In the last few days before the TRENT100, eat more carbohydrates (pasta, bread, potatoes, cereals, rice and sweet things) at the same time as tapering or reducing your training. This loads your muscles with glycogen, which will delay, or even prevent, ‘bonking’.
On the day
Wear appropriate clothes for the weather, but be prepared for all conditions.
Do not paddle if you feel unwell or have just been unwell, even if you are paddling for charity. Most medical emergencies occur in people who have been unwell but do not wish to miss the event. If you feel feverish, have been vomiting, have had severe diarrhoea or any chest pains, or otherwise feel unwell, it is unfair to you, your family and your sponsoring charity to risk serious illness and become a medical emergency. You are unlikely to do yourself justice. There will be many other TRENT100s.
Adequate preparation for a TRENT100 requires appropriate nutrition, hydration and rest. Paddlers often consume isotonic, carbohydrate and protein drinks as well as energy gels and bars purchased in sports and health food shops in preparation for the event, which is considered safe practice.
However, over the last two decades there have been an increasing number of commercially available compounds that claim to enhance performance. Some of these have been found to contain substances banned in other countries, and other products (such as steroids) that are banned for use among competitive athletes. Such products are usually purchased via the internet and should not be used by anyone training for a sports event.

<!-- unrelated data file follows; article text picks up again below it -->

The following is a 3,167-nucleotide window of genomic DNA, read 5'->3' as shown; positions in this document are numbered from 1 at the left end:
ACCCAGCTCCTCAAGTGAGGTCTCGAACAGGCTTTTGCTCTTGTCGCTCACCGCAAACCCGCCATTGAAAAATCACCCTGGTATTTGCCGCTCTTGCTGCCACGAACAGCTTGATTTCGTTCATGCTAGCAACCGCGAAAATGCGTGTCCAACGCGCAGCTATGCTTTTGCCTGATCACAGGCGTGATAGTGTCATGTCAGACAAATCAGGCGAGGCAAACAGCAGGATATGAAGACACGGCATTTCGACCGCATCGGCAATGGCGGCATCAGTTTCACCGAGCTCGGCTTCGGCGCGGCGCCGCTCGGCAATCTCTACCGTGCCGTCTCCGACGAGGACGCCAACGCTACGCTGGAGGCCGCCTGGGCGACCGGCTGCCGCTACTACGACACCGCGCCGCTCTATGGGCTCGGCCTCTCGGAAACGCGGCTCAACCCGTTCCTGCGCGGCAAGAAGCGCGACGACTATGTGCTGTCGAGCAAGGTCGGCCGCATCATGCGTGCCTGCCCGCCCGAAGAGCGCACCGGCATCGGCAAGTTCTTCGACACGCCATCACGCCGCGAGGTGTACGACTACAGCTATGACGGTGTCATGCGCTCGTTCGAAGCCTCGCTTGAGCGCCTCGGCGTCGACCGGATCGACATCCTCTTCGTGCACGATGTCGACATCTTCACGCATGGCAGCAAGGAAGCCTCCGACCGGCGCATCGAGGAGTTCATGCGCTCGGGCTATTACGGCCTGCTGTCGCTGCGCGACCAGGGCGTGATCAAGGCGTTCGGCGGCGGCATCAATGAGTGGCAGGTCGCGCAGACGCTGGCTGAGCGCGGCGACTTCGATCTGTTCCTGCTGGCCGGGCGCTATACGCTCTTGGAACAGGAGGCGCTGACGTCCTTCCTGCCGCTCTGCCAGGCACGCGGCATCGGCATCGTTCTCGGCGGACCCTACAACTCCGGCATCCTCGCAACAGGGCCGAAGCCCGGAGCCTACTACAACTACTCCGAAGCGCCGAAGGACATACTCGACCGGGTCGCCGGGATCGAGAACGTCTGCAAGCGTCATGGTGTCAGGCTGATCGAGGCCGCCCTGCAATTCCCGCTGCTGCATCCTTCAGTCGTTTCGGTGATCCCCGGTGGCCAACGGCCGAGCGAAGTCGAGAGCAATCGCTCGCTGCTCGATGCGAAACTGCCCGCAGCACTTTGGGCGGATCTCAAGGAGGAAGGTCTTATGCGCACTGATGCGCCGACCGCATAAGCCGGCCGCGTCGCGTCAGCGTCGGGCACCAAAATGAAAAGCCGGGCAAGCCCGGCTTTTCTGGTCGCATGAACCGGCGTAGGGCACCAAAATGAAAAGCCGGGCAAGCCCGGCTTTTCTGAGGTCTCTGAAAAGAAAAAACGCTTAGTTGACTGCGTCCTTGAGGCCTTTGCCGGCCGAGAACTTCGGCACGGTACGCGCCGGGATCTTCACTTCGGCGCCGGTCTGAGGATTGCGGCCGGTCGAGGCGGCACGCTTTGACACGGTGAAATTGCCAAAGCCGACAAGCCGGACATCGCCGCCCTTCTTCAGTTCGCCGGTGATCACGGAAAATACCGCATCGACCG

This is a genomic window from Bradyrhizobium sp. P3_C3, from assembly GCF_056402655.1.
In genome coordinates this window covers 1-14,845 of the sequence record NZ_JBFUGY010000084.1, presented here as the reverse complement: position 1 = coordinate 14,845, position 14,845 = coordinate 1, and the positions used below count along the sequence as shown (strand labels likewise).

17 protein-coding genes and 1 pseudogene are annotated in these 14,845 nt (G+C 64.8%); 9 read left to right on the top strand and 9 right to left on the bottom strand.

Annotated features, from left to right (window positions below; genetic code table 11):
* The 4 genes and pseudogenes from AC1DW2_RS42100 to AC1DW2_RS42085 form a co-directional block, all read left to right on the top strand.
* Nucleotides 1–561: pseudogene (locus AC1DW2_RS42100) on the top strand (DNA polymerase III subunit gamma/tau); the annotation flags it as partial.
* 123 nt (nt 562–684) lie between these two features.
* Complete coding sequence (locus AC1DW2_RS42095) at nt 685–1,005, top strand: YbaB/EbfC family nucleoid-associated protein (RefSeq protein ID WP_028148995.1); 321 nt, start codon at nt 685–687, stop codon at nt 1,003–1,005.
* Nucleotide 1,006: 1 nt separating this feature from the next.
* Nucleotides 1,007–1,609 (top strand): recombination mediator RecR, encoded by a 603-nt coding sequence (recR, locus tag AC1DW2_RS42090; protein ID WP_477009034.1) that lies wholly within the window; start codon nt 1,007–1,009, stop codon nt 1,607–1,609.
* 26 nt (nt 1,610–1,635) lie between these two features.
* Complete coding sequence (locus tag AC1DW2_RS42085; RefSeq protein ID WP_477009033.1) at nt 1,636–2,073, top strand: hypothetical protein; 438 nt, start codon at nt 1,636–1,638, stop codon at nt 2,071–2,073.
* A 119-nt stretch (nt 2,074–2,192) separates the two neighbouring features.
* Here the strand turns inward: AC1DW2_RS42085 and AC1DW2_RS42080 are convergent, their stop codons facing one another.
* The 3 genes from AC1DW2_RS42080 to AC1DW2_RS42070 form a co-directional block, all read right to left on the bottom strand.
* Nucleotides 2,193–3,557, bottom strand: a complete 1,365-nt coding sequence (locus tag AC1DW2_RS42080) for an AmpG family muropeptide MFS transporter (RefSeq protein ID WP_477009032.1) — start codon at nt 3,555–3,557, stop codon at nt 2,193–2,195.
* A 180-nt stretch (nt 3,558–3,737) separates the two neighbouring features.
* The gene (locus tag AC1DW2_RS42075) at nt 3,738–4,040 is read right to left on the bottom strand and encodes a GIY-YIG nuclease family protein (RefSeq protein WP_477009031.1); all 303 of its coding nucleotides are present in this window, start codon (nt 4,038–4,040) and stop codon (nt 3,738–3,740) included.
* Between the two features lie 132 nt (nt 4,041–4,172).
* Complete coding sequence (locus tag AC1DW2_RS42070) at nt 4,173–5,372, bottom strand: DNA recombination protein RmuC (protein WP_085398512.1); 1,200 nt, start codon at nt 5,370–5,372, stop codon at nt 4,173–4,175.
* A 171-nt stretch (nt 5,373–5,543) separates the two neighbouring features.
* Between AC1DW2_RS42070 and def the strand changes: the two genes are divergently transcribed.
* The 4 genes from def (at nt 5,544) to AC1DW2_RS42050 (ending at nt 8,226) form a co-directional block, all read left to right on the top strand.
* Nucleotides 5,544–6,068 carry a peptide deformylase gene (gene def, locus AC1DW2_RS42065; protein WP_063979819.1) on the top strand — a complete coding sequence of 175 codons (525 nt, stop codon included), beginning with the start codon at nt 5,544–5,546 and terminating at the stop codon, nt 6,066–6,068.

Paddlers using performance-enhancing compounds that have not been licensed and regulated properly may experience serious side effects and increase their risk of developing heart disturbances that culminate in sudden death. For example, there have been well-publicised cases of runners inadvertently using compounds in an attempt to help them fight fatigue during endurance events, which have caused detrimental effects on their health, resulting in their death.
In one recent case, toxicology identified traces of DMAA, which is an amphetamine-like substance. Although banned in sport, the product was legally available at the time and advertised as a powerful performance-enhancing agent, and the warnings associated with the potential harmful ingredients were not highlighted on the product. Paddlers should avoid consuming unregulated substances bought over the internet.